The intergenerational transmission of first birth timing in Norway

Lars Dommermuth, Statistics Norway
Torkild Hovde Lyngstad, University of Oslo

The intergenerational transmission of family size and fertility timing between generations can play a role for fertility patterns, but the evidence for such transmission is still weak. The strong data requirements, i.e. detailed fertility histories of both the parents and their children, make it difficult to study this topic. Solid knowledge about any such effects may be of importance for development of policies, as the implications for future fertility are obvious. So far, studies on the intergenerational transmission of the timing of first birth only have used ordinary event history analysis. A common downside of these studies is that they are generally unclear about the status of causality. There are numerous other factors linked with both parents’ and children’s fertility behaviour that are not controlled, and which may in whole or in part generate the observed association and bias regression coefficients of the transmission effect. In our study we will address this problem in three steps and give new insight into the intergenerational transmission of first birth timing. We use Norwegian register data, including information from over 300.000 women born in 1954-64 and their mothers. We will first run ordinary Cox proportional hazard regressions to test for the existence of a transmission effect of timing of birth between mothers and their daughters. In a second step, we will include family fixed-effects to make within-family comparisons of how mother’s age at birth of daughter A affects daughter A’s age at first birth. The fixed-effects method allows us to control for all non-measured stable characteristics at the level of the family in a model of the transmission of timing of birth. In a third step we will examine how censoring and unequal censoring times within the family affect results in family fixed-effects models.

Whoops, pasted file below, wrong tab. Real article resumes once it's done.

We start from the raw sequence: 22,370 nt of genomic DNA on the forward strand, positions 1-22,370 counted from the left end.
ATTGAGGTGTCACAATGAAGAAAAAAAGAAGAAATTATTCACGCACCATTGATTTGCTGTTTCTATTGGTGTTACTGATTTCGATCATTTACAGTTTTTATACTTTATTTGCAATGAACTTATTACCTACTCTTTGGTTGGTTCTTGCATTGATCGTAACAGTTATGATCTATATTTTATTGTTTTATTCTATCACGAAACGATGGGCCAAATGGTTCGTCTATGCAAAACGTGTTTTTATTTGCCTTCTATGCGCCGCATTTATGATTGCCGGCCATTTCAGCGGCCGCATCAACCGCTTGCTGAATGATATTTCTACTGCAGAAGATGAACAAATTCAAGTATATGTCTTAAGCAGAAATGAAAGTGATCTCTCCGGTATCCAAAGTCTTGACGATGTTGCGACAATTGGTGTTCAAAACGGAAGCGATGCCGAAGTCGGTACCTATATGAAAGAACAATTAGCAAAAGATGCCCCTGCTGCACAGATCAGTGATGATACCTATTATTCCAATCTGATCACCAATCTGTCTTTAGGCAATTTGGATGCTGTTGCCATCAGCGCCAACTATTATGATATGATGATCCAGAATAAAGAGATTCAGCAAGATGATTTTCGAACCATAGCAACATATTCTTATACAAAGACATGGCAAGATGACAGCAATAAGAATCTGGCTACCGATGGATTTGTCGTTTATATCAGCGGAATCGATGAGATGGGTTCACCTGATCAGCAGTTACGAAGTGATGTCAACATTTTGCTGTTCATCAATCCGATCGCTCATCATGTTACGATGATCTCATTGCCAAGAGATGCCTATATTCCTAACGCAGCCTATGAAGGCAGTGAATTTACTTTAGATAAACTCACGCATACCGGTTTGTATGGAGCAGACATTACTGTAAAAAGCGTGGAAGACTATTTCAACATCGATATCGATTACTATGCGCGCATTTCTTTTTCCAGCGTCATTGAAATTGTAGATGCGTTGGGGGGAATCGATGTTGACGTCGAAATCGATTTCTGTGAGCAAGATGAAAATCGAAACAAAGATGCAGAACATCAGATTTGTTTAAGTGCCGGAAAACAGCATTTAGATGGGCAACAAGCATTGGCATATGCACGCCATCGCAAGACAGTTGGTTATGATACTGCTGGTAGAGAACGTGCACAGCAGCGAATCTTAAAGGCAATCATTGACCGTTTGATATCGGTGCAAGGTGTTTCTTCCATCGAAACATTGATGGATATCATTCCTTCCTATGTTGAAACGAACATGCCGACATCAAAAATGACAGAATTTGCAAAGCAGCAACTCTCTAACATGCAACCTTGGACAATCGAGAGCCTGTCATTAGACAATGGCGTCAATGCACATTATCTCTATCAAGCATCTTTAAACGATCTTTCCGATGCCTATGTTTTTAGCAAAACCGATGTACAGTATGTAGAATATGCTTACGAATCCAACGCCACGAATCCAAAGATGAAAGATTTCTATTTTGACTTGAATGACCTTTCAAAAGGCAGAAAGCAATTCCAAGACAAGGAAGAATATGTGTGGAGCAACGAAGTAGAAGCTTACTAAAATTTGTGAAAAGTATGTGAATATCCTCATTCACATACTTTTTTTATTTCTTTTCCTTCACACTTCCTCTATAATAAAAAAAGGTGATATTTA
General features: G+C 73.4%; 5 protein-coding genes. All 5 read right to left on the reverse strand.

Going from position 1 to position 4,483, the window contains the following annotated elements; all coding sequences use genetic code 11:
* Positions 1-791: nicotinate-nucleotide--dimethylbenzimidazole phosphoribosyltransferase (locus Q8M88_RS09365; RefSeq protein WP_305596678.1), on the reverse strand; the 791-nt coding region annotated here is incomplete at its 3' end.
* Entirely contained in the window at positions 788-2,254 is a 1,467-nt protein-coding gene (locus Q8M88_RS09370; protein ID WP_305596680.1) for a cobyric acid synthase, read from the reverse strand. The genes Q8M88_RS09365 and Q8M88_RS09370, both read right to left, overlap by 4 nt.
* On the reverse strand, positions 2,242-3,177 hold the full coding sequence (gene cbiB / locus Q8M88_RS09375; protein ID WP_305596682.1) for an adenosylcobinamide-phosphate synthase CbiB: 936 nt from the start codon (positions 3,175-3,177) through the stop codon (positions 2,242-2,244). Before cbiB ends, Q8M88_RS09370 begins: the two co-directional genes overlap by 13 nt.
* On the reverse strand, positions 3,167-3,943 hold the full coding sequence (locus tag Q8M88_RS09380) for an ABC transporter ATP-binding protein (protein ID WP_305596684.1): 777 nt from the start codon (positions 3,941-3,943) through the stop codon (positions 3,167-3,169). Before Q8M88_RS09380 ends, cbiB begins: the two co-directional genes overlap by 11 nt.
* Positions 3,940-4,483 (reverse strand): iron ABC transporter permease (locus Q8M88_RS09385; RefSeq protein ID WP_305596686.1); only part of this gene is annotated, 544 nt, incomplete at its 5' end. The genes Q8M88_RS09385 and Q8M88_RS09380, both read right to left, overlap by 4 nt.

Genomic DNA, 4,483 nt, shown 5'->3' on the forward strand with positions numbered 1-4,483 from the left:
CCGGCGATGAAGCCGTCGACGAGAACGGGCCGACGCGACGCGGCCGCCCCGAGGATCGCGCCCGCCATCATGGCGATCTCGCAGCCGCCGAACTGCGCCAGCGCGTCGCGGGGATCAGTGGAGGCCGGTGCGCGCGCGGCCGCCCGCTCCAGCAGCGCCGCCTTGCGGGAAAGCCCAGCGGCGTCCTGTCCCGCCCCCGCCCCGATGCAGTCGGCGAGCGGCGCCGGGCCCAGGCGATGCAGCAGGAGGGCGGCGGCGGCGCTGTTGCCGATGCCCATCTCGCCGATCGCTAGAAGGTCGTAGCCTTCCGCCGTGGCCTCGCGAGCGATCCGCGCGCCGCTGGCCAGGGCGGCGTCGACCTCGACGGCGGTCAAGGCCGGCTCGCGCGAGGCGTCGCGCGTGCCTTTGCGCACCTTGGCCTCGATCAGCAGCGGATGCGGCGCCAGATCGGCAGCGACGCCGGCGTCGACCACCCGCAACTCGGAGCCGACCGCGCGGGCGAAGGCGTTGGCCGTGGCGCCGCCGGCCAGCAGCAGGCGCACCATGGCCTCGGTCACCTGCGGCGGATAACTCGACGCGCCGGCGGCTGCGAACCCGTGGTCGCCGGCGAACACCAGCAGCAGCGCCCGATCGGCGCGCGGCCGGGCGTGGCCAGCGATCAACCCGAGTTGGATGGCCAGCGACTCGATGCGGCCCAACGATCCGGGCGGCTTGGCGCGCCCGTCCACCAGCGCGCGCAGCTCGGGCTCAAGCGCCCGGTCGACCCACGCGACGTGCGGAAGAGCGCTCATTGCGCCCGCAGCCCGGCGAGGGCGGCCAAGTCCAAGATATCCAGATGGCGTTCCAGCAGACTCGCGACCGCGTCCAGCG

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Presented in Session 73: Intergenerational transmissions